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Chinese tourists yet to make hotel bookings in Singapore amid uncertainties over rules

January 10, 2023 ChinaEuropeSingaporeSouth KoreaThailand Events & Announcements

Around the world, China’s emergence from isolation is getting mixed reactions, with Europe abuzz with excitement and Thailand cautiously optimistic.

Hotels in Singapore are anticipating tourist arrivals from China as the country reopens its borders after three years.

Enquiries are coming in hot, exceeding pre-pandemic figures, but an increase in bookings has yet to materialise, hotel representatives told CNA.

Sales and marketing director at Pan Pacific Singapore Luke Li said that there is a “surge of visitors” to its brand’s website.

“However, the real bookings are coming in at a slow pace currently,” he said.

“A lot of Chinese tourists are still waiting, adopting a ‘wait and see’ attitude. So, I think they are not really making the bookings yet.”

While there is interest from Chinese tourists to visit Singapore, China’s Culture and Tourism Ministry has not indicated whether tour groups can organise outbound trips to these places, said Mr Steven Zhao, who used to run his own tour agency in China.

Uncertainties over logistics remain as well, and Chinese tourists are worried about higher costs if policies change.

“Will a visa be given out by the Embassy of Singapore in China? And if the visa has been approved, and the hotel room has been booked – what if the Singapore government does not allow Chinese citizens to pass its borders?” Mr Zhao asked.

Mr Li said the hotel is preparing to handle an influx of tourists if it happens.

“We are always recruiting staff and also training our staff to make sure that when demand comes back, we are ready for it,” he said.

Around the world, China’s emergence from isolation is getting mixed reactions.

Europe is abuzz with excitement, while other countries like Thailand are cautious about having high expectations.

Thai tourism authorities are keeping their expectations low, as they do not expect the relaxing of restrictions in China to translate to droves of Chinese tourists flocking to their country immediately.

“We don’t expect (that) a million Chinese will be visiting Thailand in one month,” said Mr Tanes Petsuwan, deputy governor for International Marketing Asia and the South Pacific at the Tourism Authority of Thailand.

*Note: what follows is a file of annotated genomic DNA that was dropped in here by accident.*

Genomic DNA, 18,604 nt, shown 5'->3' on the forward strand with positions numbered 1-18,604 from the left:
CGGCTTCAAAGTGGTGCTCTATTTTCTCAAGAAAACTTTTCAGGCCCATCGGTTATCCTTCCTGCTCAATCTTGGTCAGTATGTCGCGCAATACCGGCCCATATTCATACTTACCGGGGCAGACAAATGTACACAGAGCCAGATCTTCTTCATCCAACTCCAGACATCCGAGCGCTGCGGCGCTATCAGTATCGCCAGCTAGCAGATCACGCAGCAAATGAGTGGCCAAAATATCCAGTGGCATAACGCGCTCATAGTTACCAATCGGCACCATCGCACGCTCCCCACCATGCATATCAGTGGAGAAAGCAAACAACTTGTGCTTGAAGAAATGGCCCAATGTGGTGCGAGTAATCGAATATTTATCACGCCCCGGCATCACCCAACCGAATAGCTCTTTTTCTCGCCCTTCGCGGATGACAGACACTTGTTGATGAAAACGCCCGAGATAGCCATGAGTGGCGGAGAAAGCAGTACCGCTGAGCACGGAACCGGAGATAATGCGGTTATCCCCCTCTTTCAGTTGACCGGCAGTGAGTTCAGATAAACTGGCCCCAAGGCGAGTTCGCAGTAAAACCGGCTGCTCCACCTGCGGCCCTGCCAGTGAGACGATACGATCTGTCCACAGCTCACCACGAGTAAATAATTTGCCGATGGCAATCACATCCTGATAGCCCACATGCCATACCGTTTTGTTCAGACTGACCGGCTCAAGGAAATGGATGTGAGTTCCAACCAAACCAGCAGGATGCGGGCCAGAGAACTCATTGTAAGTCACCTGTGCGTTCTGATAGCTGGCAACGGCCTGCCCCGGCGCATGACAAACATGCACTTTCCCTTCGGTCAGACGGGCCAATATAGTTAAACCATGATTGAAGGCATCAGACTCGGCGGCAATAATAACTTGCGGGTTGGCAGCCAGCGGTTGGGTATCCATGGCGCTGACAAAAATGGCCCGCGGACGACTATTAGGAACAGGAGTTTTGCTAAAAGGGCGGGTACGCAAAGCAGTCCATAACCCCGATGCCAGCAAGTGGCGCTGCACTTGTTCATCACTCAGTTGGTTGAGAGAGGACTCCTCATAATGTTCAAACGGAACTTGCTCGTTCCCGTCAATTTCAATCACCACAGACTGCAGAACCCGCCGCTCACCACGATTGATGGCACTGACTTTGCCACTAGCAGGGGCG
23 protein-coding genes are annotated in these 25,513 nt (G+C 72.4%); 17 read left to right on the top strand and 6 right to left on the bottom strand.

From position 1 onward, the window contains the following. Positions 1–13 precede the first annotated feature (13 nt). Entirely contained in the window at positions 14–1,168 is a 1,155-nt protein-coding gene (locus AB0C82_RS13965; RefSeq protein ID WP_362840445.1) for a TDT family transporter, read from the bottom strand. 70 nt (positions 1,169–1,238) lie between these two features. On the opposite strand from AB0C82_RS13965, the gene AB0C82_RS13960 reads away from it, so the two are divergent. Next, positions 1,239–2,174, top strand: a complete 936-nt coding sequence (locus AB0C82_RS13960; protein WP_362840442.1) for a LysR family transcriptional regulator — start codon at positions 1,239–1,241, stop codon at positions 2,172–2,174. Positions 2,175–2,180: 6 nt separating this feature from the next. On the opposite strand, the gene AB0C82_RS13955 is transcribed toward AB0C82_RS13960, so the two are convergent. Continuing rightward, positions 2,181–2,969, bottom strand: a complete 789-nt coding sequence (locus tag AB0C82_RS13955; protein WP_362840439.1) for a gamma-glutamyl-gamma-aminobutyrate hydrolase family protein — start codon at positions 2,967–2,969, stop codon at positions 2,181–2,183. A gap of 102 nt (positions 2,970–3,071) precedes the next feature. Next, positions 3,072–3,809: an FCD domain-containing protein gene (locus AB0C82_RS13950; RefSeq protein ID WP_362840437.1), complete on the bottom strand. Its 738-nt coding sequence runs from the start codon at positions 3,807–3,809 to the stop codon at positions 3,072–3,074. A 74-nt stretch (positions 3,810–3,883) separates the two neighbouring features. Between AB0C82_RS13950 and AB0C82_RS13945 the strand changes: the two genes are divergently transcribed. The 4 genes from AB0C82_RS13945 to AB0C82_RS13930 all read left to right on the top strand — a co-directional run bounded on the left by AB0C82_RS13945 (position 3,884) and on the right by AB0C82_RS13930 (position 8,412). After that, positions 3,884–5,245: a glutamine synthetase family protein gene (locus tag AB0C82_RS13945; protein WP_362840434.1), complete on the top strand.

Instead, the country expects a gradual increase, with 60,000 Chinese tourists in January, 90,000 in February and more in the following months, he said.

“We believe that in March, the operation of flights will stay in good shape. Perhaps we’ll move over six digits – so 150,000 would be expected for the Chinese for March. The whole number in the first quarter will be around 300,000,” he added.

Overall, Thailand expects 5 million Chinese visitors in 2023. Tourists from mainland China accounted for a quarter of all arrivals in Thailand before the pandemic.

Chinese-speaking tour guide Saichol Chounchou is buzzing with excitement.

“I already had lots of people calling me and I told them all they can come. If you don’t have COVID, you can come. Thailand is now wide open for everyone now,” he said.

While Thailand has not introduced any special measures for Chinese tourists despite an ongoing COVID-19 wave in China, South Korea is among the countries that have.

South Korea has tightened immigration requirements for visitors from China since Jan 2, which now include a negative COVID-19 test result before they board their flights for the country.

They are also kept separate from others at the airport and have to undergo a COVID-19 test upon arrival that costs 80,000 won (US$64) at their own expense. They can proceed with their travels if the result, that takes a few hours, shows that they are free from the virus.

Positive cases, however, will have to quarantine themselves for seven days at their own expense at designated facilities.

Meanwhile, cities in Europe like London, Paris and Berlin are preparing for a boom in business, as they hope that the multi-billion-dollar travel sector between the continent and China will soon flourish once more.

“We’ve missed the Chinese market immensely. Pre-pandemic, it was a very big segment for us. Without that business over the past two years or so, it’s obviously been very noticeable so hopefully when China does fully reopen, we hope to see a big return to a lot of Chinese travel,” said Mr Fergus Stewart, chief executive of Lancaster Landmark Hotel Company.

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